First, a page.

Grade 10 student Alexander F. travelled to Ottawa over March Break for the Forum for Young Canadians, read about his experience:
From the moment I arrived in Ottawa it was a very exciting time. I had the good fortune to be in Ottawa during a week when an election was called and I had the opportunity to learn all about its process first hand. I was able to participate in simulations and panel presentations. I participated in a simulated election, parliament, and debates while learning how to influence public policy. The Forum for Young Canadians is non-partisan, so that means that no matter your political leanings, you get to hear from all the major political parties in Canada.
In addition, I learned how difficult it is to make laws and how difficult it is to have your opinion align with those of others in order to get a law written in so that all those involved are satisfied. This process taught me how to get my opinion heard during a voting simulation by debating issues that were important in a mock government. I was elected Prime Minister of my group and I presented the group’s issues on immigration to the forum. I delivered the speech in English and in French to the best of my ability. For my efforts in speaking French, I received the Second Language Award! The whole experience was amazing!
I visited the Senate, the House of Commons, the Library, and the public viewing area in Parliament.
I was able to meet and have dinner with the Welland riding Member of Parliament, Malcolm Allen, on Parliament Hill. Also present at the dinner were other MPs, Senators, and VIPs from across Canada. We heard speeches from MPs and Ministers about their stories.
I wanted to participate in the Forum for Young Canadians because I am very interested in law and politics and the forum gave me the opportunity to learn more about these topics.
I found the experience to be very enjoyable and informative and it helped me to make the decision to pursue a career in law.
On March 10th seven Ridley students accompanied by Mr. Nickerson departed on a 10 day journey to southern Spain to see and experience the distinctive cultural character of this ancient country. Here are some highlights from their time in Spain:
Our first trip after landing in Mandrid was a journey through the Castilla-La Mancha province featuring vineyards, groves of olive trees and windmill-crested hilltops that brought to mind the wanderings of Don Quixote in the early 17th century. We stopped at a 15th century vento, or medieval fortified hostel that housed travelers such as Cervantes as he made his way from the south of Spain to Madrid. After stretching our legs, we loaded up and made our way further south through the mountains to the province of Andalucia. The rows of olive trees grew larger and stretched to the horizon, and the windmills on hilltops transform from ancient relics into enormous, sleek power generators. By the early afternoon we reached Cordoba.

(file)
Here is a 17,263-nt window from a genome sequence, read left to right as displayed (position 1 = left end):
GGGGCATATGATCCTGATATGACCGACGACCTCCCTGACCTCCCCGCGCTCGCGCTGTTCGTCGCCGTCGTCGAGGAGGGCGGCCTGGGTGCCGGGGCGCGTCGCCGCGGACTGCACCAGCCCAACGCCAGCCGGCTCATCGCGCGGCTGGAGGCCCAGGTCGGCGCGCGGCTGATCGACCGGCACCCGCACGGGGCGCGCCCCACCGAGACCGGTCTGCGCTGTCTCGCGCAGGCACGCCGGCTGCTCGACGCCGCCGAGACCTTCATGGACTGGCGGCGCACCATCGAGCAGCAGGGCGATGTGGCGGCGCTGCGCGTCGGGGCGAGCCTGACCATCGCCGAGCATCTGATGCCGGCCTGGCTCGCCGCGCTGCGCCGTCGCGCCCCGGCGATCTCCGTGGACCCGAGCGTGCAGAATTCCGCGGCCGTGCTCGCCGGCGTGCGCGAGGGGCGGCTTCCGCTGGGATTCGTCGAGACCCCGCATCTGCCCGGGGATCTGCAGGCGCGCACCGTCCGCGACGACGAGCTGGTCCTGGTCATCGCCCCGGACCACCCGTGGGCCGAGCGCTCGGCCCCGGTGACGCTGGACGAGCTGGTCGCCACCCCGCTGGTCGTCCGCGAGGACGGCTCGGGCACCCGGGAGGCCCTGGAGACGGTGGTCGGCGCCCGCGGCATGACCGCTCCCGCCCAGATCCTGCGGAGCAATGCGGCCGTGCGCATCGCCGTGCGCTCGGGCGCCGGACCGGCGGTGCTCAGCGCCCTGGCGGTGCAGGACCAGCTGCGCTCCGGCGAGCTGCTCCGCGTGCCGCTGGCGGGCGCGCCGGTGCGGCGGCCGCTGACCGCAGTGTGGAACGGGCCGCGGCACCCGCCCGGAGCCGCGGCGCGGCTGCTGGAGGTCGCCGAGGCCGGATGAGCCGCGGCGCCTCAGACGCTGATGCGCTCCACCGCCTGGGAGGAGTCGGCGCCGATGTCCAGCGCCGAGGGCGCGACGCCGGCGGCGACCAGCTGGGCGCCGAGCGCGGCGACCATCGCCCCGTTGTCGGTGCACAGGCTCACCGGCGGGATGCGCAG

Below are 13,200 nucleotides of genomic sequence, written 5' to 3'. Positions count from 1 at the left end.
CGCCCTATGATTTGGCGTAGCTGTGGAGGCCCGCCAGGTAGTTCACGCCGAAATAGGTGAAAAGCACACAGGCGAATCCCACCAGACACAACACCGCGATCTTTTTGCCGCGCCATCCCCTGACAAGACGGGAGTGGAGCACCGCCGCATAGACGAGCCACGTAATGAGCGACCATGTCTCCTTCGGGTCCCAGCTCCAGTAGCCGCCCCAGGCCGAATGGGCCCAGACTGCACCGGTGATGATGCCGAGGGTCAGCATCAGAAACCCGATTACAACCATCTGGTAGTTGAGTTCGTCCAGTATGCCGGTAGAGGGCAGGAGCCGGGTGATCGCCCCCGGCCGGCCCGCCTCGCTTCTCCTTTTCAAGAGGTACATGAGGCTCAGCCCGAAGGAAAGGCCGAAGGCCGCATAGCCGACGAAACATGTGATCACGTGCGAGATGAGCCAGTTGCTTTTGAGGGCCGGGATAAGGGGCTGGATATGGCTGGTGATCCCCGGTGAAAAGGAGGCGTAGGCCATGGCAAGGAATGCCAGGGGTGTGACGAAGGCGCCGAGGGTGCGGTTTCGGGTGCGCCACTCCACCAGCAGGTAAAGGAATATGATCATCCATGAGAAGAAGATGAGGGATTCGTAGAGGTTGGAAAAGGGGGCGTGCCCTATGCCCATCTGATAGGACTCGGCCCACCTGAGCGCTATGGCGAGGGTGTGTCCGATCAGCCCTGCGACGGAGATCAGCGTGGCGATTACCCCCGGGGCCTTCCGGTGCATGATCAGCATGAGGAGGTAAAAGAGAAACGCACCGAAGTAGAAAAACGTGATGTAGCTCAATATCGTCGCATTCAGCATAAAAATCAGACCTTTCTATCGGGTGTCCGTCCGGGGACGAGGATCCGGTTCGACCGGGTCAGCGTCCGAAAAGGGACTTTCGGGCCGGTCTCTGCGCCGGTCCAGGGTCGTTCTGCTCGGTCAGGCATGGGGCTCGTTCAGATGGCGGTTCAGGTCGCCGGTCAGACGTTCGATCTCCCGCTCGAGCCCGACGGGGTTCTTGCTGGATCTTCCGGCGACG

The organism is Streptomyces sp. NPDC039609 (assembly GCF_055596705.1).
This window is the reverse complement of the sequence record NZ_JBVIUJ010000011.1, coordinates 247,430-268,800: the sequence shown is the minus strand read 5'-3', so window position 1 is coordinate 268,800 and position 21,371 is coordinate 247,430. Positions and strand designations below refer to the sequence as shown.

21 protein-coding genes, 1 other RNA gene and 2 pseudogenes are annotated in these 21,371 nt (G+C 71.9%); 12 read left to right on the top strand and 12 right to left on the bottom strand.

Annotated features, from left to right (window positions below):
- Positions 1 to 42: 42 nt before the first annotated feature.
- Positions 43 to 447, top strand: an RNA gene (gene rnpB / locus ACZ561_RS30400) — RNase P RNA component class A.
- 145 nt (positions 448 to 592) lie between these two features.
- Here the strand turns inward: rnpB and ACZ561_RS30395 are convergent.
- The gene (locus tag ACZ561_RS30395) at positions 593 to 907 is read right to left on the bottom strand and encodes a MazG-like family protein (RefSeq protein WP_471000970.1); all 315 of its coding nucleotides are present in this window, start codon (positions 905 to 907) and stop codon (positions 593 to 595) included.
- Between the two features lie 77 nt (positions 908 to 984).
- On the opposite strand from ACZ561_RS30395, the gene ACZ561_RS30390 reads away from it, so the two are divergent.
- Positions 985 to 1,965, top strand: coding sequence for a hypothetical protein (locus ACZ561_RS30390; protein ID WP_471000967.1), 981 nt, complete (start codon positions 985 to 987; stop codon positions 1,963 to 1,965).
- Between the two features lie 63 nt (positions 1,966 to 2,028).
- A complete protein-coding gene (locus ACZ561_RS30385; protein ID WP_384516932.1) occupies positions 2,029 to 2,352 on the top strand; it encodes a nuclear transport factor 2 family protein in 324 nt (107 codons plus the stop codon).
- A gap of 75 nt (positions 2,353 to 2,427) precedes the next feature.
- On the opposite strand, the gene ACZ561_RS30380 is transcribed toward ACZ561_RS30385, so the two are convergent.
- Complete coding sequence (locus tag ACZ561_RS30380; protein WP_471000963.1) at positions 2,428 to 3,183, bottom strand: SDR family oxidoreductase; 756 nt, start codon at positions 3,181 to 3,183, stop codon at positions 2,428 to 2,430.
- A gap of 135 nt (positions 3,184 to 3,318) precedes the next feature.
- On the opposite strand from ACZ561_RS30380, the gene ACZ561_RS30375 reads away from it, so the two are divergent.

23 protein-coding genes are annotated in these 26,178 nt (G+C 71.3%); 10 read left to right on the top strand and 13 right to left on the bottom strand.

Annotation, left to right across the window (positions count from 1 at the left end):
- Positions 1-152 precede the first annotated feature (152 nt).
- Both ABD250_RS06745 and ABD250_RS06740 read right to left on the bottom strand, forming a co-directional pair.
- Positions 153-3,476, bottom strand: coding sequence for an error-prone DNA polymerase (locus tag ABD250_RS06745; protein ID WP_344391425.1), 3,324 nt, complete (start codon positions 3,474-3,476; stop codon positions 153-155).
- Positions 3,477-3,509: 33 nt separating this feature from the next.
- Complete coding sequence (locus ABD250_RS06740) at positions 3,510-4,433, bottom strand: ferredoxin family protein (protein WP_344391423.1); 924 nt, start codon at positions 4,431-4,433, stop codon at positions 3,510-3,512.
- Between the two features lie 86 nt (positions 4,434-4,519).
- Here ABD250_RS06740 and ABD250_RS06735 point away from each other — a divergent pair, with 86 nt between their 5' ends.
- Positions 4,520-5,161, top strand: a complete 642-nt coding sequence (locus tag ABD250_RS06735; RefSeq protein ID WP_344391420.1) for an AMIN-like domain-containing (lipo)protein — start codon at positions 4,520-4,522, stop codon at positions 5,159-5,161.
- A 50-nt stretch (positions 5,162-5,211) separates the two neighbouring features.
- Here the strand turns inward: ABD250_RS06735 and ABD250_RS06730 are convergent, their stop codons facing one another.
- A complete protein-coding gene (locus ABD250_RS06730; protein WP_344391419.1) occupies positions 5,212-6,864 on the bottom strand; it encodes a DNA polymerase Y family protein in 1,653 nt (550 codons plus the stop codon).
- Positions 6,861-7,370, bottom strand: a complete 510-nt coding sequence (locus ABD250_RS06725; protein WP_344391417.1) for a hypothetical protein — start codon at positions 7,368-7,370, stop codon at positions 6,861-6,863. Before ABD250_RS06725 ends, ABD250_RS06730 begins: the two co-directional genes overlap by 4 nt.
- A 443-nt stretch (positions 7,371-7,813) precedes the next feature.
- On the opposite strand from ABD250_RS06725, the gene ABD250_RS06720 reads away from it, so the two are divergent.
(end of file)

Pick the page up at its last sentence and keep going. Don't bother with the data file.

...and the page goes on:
The bridge that took us across a swollen river to the renowned Mesquita was built by the Romans who founded the city in 152 BCE. The Mesquita (mosque) was built by the Muslims who invaded the south of Spain and established Cordoba as the capital of the Iberian peninsula in the 8th century CE. What makes this structure fascinating is the fact that the Christians arrived in the 15th century and did not destroy the mosque, but added a beautiful 16th century gothic-inspired cathedral to the middle of the enormous mosque interior. After a couple of hours spend wandering about the Mesquita and the surrounding market, we departed for Seville.
Seville, like most cities in Spain, has an old city that was once entirely surrounded with fortified walls, and our hotel was located near the ring road that runs outside the city walls. Also founded by the Romans, Seville was once the key city for trade with the American colonies in the 15th century. The old town centre features a beautiful alcazar built in the Moorish style and a gothic cathedral. We spent a rainy afternoon touring these sites, the town bull ring and wandering through the narrow streets of what was once the old Jewish centre, then we departed for the coast.